Never have so many technologies– such as cloud, edge computing, AI and virtual reality –coalesced around this standard.
This has allowed the entire industry to dream about what it can bring to end users. And combined with the digital propulsion that the Covid ‘techcelerator’ has caused, it has created the perfect conditions for a “quantum leap” (as termed by my good friend, analyst Chetan Sharma) in the way society uses technology. It would seem we are truly on the cusp of a golden age, a new roaring twenties that will bring the most exciting tech advancement in living memory.
Or so you would think...
On the flip side, since the turn of the year, we’ve seen media outlets churning out headlines such as:
- 'AT&T, Verizon delay rollout of 5G near airports as airlines warn of 'incalculable' damage to economy’ USA Today January 17th
- ‘US airlines warn 5G could ground planes and wreak havoc at airports’ China Morning Post January 18th
- ‘Airline CEOs warn 5G could leave thousands of travellers stranded and cause other havoc’ Fox Business January 17th
And on January 19 this year, The Wall Street Journal’s daily tech podcast led with the story “Why the 5G rollout is raising concerns among aviation regulators”, taking some very negative positions, such as statement about US operators halting their entire 5G plans.
So, what’s going on and why is it important to get all the facts?
To get things straight, the issue at hand relates entirely to the 5G C-band, which operates between 3.7 and 3.98Ghz. Yet the Federal aviation authority (FAA) is also concerned there could be “bleed through” to aircraft radio altimeters (which allows planes to land in bad weather), which operate between 4.2Ghz and 4.4Ghz. This is despite it having been tested in the lab and the theory disproven. Even more so, these frequencies have been used extensively in other countries with no ill effects. Nonetheless, to prioritise public safety, the FAA has asked Verizon and AT&T to delay their rollout by a month so that more analysis can be conducted. The current agreement is that rollout can proceed on the condition that service providers avoid any C-Band deployments within 2 miles of any airport runways for six months.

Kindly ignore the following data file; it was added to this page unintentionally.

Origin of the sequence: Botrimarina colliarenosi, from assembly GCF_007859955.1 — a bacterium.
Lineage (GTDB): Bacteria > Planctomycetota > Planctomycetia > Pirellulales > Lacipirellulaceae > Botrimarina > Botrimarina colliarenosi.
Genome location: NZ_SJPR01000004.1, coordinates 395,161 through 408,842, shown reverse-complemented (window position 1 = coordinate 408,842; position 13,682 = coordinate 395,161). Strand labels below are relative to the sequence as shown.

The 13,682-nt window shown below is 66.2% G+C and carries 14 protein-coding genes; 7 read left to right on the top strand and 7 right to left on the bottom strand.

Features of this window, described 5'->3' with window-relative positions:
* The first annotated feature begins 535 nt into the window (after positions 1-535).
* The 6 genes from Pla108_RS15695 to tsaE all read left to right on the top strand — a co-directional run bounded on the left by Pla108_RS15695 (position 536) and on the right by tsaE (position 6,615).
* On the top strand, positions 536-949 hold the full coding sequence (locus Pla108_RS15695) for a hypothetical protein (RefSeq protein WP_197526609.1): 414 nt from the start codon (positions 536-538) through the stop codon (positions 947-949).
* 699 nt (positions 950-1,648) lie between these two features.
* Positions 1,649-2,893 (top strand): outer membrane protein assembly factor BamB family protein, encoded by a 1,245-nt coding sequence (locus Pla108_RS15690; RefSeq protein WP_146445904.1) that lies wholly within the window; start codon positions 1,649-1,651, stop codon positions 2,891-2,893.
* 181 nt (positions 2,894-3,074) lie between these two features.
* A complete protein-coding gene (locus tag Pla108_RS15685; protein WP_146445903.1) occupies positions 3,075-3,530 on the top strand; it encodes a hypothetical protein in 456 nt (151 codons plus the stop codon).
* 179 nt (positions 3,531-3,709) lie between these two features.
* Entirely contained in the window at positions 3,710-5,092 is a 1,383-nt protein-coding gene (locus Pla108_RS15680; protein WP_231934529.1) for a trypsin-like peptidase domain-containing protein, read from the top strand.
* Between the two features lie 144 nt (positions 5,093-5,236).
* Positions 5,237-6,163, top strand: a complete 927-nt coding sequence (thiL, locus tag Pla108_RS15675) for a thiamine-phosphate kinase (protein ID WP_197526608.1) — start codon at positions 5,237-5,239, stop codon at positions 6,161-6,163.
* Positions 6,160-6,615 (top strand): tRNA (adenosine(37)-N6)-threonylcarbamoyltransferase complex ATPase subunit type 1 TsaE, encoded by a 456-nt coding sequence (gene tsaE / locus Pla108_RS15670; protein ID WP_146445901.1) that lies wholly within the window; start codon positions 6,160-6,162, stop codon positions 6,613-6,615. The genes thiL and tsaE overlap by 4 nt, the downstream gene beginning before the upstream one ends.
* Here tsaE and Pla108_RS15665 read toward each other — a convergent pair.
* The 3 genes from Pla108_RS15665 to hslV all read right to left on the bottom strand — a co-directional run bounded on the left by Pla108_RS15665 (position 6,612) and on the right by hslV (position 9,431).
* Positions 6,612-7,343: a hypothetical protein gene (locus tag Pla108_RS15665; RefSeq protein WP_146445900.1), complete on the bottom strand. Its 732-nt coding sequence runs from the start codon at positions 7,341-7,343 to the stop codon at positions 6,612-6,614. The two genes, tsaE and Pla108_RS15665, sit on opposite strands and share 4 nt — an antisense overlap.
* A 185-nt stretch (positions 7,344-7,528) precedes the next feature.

So why just AT&T and Verizon?
If we turn the clock back almost a year, the FCC held the (now historic) C band auction. As background, this particular mid-band spectrum allows the service providers to roll out high speed 5G services to urban metro areas and provide the ubiquitous coverage that will cover most of the US population. The biggest winners were Verizon, who paid $45 billion and AT&T, who paid $23 billion. This allows them to build on their existing rollouts of low-band (rural) and high-band (high density areas such as sports stadiums), which are already servicing millions with 5G services across the US.
From a safety perspective, it’s important to note that T-Mobile has already rolled out extensive mid-band spectrum across the US to around 200 million points of presence. And although it’s not C band, there have been literally zero concerns around the mid-band 5G technologies currently employed by T-Mobile, which primarily operate on the 2.5 GHz frequency. This was spectrum T-Mobile inherited from its acquisition of Sprint, indeed the reason why the merger happened and has given it a distinct but temporary lead in the US race to 5G coverage. This is something that is central to T-Mobile’s marketing campaign in 5G, and their CTO Neville Ray has been active on Twitter to distance the magenta brand from this media storm.
So, what does this mean?
Firstly, FAA’s recommendations won’t prevent 5G from being rolled out in the US. And contrary to some of the headlines, it’s already well underway, making the country the leader amongst western nations of real 5G deployments. Adoption of 5G services too is increasing, with subscribers being incentivized by expanding 5G coverage availability, accelerating data speeds, aggressive 5G device promotions and the introduction of lower-priced 5G handsets.
Secondly, the issue only affects new C-Band deployments, is only around airports, and is only in effect until the analysis is complete. All existing 5G handsets and services are perfectly safe and contrary to some headlines, will not down aircraft.
Getting the truth out
5G as a technology, is no stranger to misinformation and conspiracy. Two years ago, it was blamed by conspiracy groups for propagating Covid-19. And while these theories were quickly and easily debunked by experts, it didn’t prevent social media and some irresponsible journalists from fanning the flames to the point that radio towers were being burned down and service provider engineers assaulted physically.
While the aviation issue is not a conspiracy theory, it has empowered some of these protagonists to resurrect some of their toxic and dangerous theories – driven home by the fact that FCC chairman, Ajit Pai had to go live on the media to reinforce that 5G won’t bring down planes.
So as 5G takes off (forgive the pun) and we start to realize its benefits to society, we too need to be careful not to sow any seeds of doubt about its safety. Because ultimately, if you look at the facts, the technology is destined to improve our lives beyond imagination.